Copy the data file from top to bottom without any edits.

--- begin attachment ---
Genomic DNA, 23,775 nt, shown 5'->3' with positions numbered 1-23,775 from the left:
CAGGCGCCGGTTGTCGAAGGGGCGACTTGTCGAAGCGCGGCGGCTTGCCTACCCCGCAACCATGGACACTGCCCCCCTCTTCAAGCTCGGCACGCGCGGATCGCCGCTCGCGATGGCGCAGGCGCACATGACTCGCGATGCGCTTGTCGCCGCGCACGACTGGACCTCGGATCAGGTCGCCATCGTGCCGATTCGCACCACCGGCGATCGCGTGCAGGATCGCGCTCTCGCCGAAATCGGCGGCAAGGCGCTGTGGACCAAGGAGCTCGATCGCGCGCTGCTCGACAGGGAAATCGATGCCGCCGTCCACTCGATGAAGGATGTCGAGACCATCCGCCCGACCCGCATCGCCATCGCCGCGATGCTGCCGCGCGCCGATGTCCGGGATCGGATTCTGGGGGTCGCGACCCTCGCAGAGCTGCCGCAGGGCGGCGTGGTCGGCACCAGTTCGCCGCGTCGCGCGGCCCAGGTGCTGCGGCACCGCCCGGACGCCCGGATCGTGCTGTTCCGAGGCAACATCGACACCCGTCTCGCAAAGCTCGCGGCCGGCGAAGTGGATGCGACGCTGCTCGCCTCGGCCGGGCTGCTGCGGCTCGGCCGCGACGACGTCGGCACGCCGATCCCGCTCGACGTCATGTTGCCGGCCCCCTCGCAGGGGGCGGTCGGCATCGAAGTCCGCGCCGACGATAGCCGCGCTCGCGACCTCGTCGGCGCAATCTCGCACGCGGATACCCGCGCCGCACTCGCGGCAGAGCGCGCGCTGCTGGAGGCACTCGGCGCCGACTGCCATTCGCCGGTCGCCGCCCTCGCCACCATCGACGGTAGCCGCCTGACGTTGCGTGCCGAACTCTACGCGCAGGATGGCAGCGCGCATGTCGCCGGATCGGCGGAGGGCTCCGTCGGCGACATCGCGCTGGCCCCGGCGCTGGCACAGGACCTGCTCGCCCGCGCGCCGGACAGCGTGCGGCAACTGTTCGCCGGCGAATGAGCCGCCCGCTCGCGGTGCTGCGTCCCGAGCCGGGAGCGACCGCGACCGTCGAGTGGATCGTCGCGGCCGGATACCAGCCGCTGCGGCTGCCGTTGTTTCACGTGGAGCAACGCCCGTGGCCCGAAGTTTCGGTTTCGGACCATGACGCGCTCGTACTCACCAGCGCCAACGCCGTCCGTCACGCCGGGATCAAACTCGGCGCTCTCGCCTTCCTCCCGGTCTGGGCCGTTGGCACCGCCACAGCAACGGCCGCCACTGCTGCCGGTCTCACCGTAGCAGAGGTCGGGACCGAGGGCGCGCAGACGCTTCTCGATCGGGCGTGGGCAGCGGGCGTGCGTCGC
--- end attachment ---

Genomic DNA, 23,775 nt, shown 5'->3' with positions numbered 1-23,775 from the left:
CAGGCGCCGGTTGTCGAAGGGGCGACTTGTCGAAGCGCGGCGGCTTGCCTACCCCGCAACCATGGACACTGCCCCCCTCTTCAAGCTCGGCACGCGCGGATCGCCGCTCGCGATGGCGCAGGCGCACATGACTCGCGATGCGCTTGTCGCCGCGCACGACTGGACCTCGGATCAGGTCGCCATCGTGCCGATTCGCACCACCGGCGATCGCGTGCAGGATCGCGCTCTCGCCGAAATCGGCGGCAAGGCGCTGTGGACCAAGGAGCTCGATCGCGCGCTGCTCGACAGGGAAATCGATGCCGCCGTCCACTCGATGAAGGATGTCGAGACCATCCGCCCGACCCGCATCGCCATCGCCGCGATGCTGCCGCGCGCCGATGTCCGGGATCGGATTCTGGGGGTCGCGACCCTCGCAGAGCTGCCGCAGGGCGGCGTGGTCGGCACCAGTTCGCCGCGTCGCGCGGCCCAGGTGCTGCGGCACCGCCCGGACGCCCGGATCGTGCTGTTCCGAGGCAACATCGACACCCGTCTCGCAAAGCTCGCGGCCGGCGAAGTGGATGCGACGCTGCTCGCCTCGGCCGGGCTGCTGCGGCTCGGCCGCGACGACGTCGGCACGCCGATCCCGCTCGACGTCATGTTGCCGGCCCCCTCGCAGGGGGCGGTCGGCATCGAAGTCCGCGCCGACGATAGCCGCGCTCGCGACCTCGTCGGCGCAATCTCGCACGCGGATACCCGCGCCGCACTCGCGGCAGAGCGCGCGCTGCTGGAGGCACTCGGCGCCGACTGCCATTCGCCGGTCGCCGCCCTCGCCACCATCGACGGTAGCCGCCTGACGTTGCGTGCCGAACTCTACGCGCAGGATGGCAGCGCGCATGTCGCCGGATCGGCGGAGGGCTCCGTCGGCGACATCGCGCTGGCCCCGGCGCTGGCACAGGACCTGCTCGCCCGCGCGCCGGACAGCGTGCGGCAACTGTTCGCCGGCGAATGAGCCGCCCGCTCGCGGTGCTGCGTCCCGAGCCGGGAGCGACCGCGACCGTCGAGTGGATCGTCGCGGCCGGATACCAGCCGCTGCGGCTGCCGTTGTTTCACGTGGAGCAACGCCCGTGGCCCGAAGTTTCGGTTTCGGACCATGACGCGCTCGTACTCACCAGCGCCAACGCCGTCCGTCACGCCGGGATCAAACTCGGCGCTCTCGCCTTCCTCCCGGTCTGGGCCGTTGGCACCGCCACAGCAACGGCCGCCACTGCTGCCGGTCTCACCGTAGCAGAGGTCGGGACCGAGGGCGCGCAGACGCTTCTCGATCGGGCGTGGGCAGCGGGCGTGCGTCGC